An NLRB Administrative Law Judge (ALJ) recently found that a news media policy issued by Phillips 66 violated Section 8(a)(1) of the NLRA, which prohibits employers from interfering with the exercise of employees’ rights to organize. The ALJ’s decision addressed the “News Media Guidelines” issued by the company in late 2012. The guidelines were sent in an e-mail by the site manager of the company’s refinery in Santa Maria to the refinery’s employees. The e-mail stated:
With the recent supply and demand issues in California, and the resulting price increases, it is extremely important for all employees and contractors to not speak to the news media about our operations. Confidentiality is a condition of employment and I urge you to not speculate on market conditions or refinery operations.
Please be aware of the following guidelines.
News Media Guidelines
If a Phillips 66 employee or on-site contractor is contacted by a member of the news media, no information exchange is permitted concerning Santa Maria or Rodeo Refinery operations. It is against company policy for anyone but an authorized company spokespersons (sic) to speak to the news media. This is to ensure that our company’s communications to the public are aligned and consistent, and that they are factual and meet all legal and business confidentiality requirements. All media inquiries are to be referred to the designated site spokesperson. . . .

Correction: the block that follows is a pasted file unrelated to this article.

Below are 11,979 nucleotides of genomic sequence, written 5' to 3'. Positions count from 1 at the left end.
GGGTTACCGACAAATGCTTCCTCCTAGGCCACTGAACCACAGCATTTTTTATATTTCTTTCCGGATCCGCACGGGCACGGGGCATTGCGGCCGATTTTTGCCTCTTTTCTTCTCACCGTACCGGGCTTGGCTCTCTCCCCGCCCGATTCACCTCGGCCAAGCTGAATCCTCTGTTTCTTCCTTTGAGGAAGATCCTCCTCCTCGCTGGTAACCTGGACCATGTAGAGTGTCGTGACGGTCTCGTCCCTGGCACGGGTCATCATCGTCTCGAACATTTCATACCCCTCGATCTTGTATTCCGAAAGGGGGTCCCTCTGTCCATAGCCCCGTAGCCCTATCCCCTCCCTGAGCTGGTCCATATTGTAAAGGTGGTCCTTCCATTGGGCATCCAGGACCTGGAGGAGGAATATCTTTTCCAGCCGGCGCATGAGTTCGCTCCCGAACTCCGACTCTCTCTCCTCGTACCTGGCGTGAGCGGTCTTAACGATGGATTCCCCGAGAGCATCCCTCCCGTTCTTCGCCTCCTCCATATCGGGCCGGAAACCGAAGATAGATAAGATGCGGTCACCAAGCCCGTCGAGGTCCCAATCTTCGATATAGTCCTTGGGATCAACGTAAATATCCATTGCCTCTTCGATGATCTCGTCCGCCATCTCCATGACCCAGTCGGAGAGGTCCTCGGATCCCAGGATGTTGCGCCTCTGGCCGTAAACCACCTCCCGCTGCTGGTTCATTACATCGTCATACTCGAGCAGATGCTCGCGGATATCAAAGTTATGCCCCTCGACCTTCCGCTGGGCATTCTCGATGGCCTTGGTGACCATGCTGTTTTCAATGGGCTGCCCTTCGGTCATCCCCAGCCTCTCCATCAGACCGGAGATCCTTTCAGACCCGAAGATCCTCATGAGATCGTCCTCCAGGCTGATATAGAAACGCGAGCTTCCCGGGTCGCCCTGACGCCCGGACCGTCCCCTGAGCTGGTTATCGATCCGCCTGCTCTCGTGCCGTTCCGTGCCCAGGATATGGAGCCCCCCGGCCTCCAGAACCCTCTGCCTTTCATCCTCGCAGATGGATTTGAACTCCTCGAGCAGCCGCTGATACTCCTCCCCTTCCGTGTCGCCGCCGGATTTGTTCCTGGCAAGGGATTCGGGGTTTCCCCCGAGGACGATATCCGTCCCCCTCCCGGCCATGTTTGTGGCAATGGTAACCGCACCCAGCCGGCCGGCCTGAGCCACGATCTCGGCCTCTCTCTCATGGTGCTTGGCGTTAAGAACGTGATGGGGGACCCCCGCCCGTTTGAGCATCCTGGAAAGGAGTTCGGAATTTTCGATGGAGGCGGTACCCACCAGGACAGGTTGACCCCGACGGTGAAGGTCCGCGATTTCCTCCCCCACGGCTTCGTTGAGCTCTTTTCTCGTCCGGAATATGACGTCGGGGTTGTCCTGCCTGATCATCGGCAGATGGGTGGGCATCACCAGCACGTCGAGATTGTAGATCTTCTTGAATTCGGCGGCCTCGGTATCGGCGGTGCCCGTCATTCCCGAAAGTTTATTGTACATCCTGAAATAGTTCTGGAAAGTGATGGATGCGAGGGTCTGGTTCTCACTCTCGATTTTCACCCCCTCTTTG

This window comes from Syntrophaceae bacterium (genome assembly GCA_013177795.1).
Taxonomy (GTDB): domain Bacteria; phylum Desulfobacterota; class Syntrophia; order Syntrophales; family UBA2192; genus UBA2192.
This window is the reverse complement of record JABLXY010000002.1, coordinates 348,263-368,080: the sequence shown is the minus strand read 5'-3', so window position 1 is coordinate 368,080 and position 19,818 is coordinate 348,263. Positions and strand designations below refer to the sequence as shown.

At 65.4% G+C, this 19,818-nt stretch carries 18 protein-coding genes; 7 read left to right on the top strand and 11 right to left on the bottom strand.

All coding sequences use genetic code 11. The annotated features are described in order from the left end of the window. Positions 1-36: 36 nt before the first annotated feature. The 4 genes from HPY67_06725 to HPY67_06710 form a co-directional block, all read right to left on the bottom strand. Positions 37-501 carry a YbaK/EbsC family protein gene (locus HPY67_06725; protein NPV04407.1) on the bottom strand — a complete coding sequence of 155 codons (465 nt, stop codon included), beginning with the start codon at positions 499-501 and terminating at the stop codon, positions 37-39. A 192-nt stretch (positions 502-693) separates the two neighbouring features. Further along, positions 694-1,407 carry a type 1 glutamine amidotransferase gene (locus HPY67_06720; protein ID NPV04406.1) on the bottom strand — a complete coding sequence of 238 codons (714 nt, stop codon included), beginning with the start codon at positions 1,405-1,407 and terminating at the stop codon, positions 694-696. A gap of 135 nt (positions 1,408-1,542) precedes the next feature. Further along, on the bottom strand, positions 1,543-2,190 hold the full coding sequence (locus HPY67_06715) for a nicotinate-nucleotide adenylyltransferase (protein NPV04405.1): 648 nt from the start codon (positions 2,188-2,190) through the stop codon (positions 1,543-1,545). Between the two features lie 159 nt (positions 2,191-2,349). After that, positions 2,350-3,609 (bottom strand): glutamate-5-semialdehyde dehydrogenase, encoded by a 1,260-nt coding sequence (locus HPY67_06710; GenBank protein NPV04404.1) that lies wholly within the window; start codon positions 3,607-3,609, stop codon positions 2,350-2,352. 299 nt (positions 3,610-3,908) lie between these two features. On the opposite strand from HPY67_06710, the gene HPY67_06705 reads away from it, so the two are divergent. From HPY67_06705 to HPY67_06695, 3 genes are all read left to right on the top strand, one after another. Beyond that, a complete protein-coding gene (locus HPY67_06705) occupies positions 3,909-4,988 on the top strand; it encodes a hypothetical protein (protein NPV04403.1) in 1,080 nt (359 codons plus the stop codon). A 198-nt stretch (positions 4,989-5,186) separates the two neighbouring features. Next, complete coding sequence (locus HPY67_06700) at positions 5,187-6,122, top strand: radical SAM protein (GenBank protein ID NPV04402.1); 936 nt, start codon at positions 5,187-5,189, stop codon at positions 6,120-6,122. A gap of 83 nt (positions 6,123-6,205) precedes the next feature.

The ALJ found that the policy “violates the [NLRA] because, absent clarification, employees could reasonably construe these guidelines to prohibit them from discussing labor disputes, wages, or other terms and conditions of their employment.” The ALJ rejected the employer’s argument that the guidelines were only “intended to prohibit employees, other than a designated spokesperson, from speaking to the media on its behalf about confidential company operations (i.e., recent supply and demand issues in California and the resulting price increases).” The ALJ explained that because the “ambiguous rule prohibits all ‘information exchange’ about ‘company operations,’ and those terms are ill defined, the guideline, as written, could also encompass and prohibit communications about ‘wages,’ ‘labor disputes,’ and other terms and conditions of employment.” Accordingly, the ALJ held that the policy “reasonably tends to chill protected activity.”
Employers who have similar provisions in their social media policy that restrict employees from communicating with the media on the employer’s behalf are reminded to ensure that such provisions are narrowly drafted, so that they cannot be interpreted, like the ALJ did in the case above, as overbroad and infringing on employees’ Section 7 rights.